Resilience and Working At One’s Own Pace: Nadira Sjarif’s Story

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Nadira stood before Stanford Law School's signage.
Nadira proudly posed for a picture with a sign bearing the name of Stanford Law School. She was on cloud nine when she learned that she made it to one of her dream universities.

Graduate school application might be a challenging undertaking for most of us, even for a Stanford’s Law student like Ghaliva Nadira Sjarif. In this “Celebrating Resilience” anniversary month, Indonesia Mengglobal had the chance to interview her to see her unique experience in applying to graduate school, and learn how she eventually strived to become a successful applicant particularly after overcoming her anxiety and insecurity.

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In February2017, Ghaliva Nadira Sjarif graduated cum laude and top of her program from University of Indonesia’s faculty of law’s international undergraduate program. Four years after obtaining her bachelor’s degree, she is now a student at Stanford Law School, pursuing Master of Laws (LLM) in Law, Science, and Technology. Being where she is today, however, has been a huge surprise to her and will always be a personal achievement she is immensely grateful for. I had the pleasure of listening to her journey of how she decided she needed to go to graduate school, who and what inspired her to choose the road she has taken, the struggles she faced along the way, and the lessons she believes young people everywhere should take to heart when it comes to the graduate school application process.

Upon being asked about her motivation to study law, Nadira said that she has always liked reading, writing, public speaking, and arguing, thus she is convinced that she is meant to build a career related to what she loves. As for why she felt compelled to go abroad to further her education, she informed me that “if you want to practice in Indonesia, you have no choice but to get your degree in Indonesia.” However, she has always known that she wanted to study abroad at some point in her life. With a career focused in technology law, she developed a desire to meet people from different backgrounds so that she would be able to “know more about other countries’ jurisdictions, be exposed to diverse opinions and perspectives, and delve deeper into the intersection between law and technologies.”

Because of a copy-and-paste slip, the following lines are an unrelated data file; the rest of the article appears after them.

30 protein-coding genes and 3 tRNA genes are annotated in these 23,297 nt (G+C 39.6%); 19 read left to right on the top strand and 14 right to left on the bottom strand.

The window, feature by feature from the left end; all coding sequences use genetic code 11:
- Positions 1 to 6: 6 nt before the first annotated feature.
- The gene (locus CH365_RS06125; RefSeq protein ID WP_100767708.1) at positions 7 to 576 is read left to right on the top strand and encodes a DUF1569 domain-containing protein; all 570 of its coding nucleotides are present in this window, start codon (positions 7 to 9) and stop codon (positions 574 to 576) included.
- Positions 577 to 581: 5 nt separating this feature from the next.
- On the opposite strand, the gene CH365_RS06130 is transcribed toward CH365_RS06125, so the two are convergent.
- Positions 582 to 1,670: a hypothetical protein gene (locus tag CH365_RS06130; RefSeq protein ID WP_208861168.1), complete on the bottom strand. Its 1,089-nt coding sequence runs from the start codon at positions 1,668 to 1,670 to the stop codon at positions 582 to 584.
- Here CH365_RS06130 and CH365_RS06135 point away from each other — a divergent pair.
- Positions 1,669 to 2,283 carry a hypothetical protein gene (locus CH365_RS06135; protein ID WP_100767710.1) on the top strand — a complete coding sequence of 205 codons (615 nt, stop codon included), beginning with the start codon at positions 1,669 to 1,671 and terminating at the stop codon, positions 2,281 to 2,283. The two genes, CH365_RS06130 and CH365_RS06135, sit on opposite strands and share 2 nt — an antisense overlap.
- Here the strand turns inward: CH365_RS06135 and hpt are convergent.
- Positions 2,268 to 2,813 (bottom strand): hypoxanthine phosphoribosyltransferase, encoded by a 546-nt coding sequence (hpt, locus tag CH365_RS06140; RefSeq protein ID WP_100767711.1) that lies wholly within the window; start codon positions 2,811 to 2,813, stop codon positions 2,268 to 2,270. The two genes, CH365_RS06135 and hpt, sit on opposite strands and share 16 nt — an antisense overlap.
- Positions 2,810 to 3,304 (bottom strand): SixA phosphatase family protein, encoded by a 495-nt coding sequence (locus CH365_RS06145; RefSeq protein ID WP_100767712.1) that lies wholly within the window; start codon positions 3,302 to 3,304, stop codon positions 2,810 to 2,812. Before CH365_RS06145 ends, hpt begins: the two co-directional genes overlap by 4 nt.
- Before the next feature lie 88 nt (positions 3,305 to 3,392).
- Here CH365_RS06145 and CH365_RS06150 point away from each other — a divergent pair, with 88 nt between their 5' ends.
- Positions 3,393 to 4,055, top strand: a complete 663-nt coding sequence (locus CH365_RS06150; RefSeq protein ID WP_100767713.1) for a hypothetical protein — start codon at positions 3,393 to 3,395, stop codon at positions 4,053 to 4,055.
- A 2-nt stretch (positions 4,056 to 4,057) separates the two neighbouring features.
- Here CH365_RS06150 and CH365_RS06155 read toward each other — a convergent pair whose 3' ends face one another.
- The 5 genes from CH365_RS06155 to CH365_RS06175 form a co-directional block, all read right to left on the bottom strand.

Nadira attributed her growing passion in financial technology to the experience she amassed while working as an associate for Makarim and Taira S., a law firm situated in Jakarta, for several years. “I worked with a lot of wonderful people, one of them is Ms Maria Sagrado, a partner and my mentor at the firm, who inspired me and helped me explore topics I am interested in.” Nadira recounted. “Ms Maria Sagrado handles cases involving, among others, foreign clients and investors in various sectors including financial technology, data privacy and other telecommunications,media and technology (TMT) matters. I learned a lot about the world of fintech, media, and communication from her. Working with her, I came to the realization that I want to help the financial technology industry grow and give back to Indonesia’s law society.”

Nadira's graduation day from undergraduate studies.
Nadira and her mother smiled during Nadira’s graduation ceremony from University of Indonesia.

Challenges in applying to graduate schools

Although Nadira already knew what she was interested in and which dream schools she hoped to get into, she acknowledged that it still took her quite some time to narrow down her options as she spent extensive time looking into each program–the courses, the professors, etc. She set her eyes on universities in two countries, the United States and the United Kingdom to be precise. Prior to her enrollment at Stanford University, she also received letters of acceptance from the London School of Economics and Political Science, University of Cambridge, University of California Berkeley, and Columbia University. Nadira ultimately chose to attend Stanford due to its close proximity to Silicon Valley and also because it has the program that suits her the most.

“Getting to this point has felt pretty surreal because the road I have traveled is by no means stress-free,” Nadira reminisced. “I wrestled with doubts over whether or not I was qualified to get accepted, especially since the admission cycle for the 2021/2022 batch was notoriously more competitive. How could someone like me be admitted into such a selective program when it seemed out of reach to me? I am still shocked about and very grateful to have received the admission letter.”